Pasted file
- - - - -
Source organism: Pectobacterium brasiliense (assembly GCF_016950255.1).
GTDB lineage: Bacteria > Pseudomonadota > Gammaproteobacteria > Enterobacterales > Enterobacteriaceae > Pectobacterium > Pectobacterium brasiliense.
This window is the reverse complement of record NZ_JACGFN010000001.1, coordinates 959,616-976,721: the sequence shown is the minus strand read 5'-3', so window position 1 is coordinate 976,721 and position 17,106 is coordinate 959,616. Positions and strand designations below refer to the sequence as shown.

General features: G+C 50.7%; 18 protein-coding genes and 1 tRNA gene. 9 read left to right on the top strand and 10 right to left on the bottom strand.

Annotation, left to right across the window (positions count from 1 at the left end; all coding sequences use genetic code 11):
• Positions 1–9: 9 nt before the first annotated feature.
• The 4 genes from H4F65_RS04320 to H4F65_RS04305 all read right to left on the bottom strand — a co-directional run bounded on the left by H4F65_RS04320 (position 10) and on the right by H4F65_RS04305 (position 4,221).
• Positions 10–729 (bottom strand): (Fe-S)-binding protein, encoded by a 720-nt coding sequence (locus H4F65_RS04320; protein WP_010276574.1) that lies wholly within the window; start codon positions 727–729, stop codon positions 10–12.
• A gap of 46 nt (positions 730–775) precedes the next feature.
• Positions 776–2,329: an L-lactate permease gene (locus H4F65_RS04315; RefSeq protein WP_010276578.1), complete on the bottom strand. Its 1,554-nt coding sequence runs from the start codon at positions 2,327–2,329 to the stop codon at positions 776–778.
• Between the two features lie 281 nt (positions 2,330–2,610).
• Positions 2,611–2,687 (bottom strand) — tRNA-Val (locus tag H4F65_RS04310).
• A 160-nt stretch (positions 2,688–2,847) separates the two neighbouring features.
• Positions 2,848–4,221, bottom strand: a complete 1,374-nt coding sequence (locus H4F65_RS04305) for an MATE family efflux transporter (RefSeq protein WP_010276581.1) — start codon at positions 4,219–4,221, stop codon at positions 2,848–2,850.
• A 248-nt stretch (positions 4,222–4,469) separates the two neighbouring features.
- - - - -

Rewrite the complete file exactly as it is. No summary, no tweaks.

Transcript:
Source organism: Pectobacterium brasiliense (assembly GCF_016950255.1).
GTDB lineage: Bacteria > Pseudomonadota > Gammaproteobacteria > Enterobacterales > Enterobacteriaceae > Pectobacterium > Pectobacterium brasiliense.
This window is the reverse complement of record NZ_JACGFN010000001.1, coordinates 959,616-976,721: the sequence shown is the minus strand read 5'-3', so window position 1 is coordinate 976,721 and position 17,106 is coordinate 959,616. Positions and strand designations below refer to the sequence as shown.

General features: G+C 50.7%; 18 protein-coding genes and 1 tRNA gene. 9 read left to right on the top strand and 10 right to left on the bottom strand.

Annotation, left to right across the window (positions count from 1 at the left end; all coding sequences use genetic code 11):
• Positions 1–9: 9 nt before the first annotated feature.
• The 4 genes from H4F65_RS04320 to H4F65_RS04305 all read right to left on the bottom strand — a co-directional run bounded on the left by H4F65_RS04320 (position 10) and on the right by H4F65_RS04305 (position 4,221).
• Positions 10–729 (bottom strand): (Fe-S)-binding protein, encoded by a 720-nt coding sequence (locus H4F65_RS04320; protein WP_010276574.1) that lies wholly within the window; start codon positions 727–729, stop codon positions 10–12.
• A gap of 46 nt (positions 730–775) precedes the next feature.
• Positions 776–2,329: an L-lactate permease gene (locus H4F65_RS04315; RefSeq protein WP_010276578.1), complete on the bottom strand. Its 1,554-nt coding sequence runs from the start codon at positions 2,327–2,329 to the stop codon at positions 776–778.
• Between the two features lie 281 nt (positions 2,330–2,610).
• Positions 2,611–2,687 (bottom strand) — tRNA-Val (locus tag H4F65_RS04310).
• A 160-nt stretch (positions 2,688–2,847) separates the two neighbouring features.
• Positions 2,848–4,221, bottom strand: a complete 1,374-nt coding sequence (locus H4F65_RS04305) for an MATE family efflux transporter (RefSeq protein WP_010276581.1) — start codon at positions 4,219–4,221, stop codon at positions 2,848–2,850.
• A 248-nt stretch (positions 4,222–4,469) separates the two neighbouring features.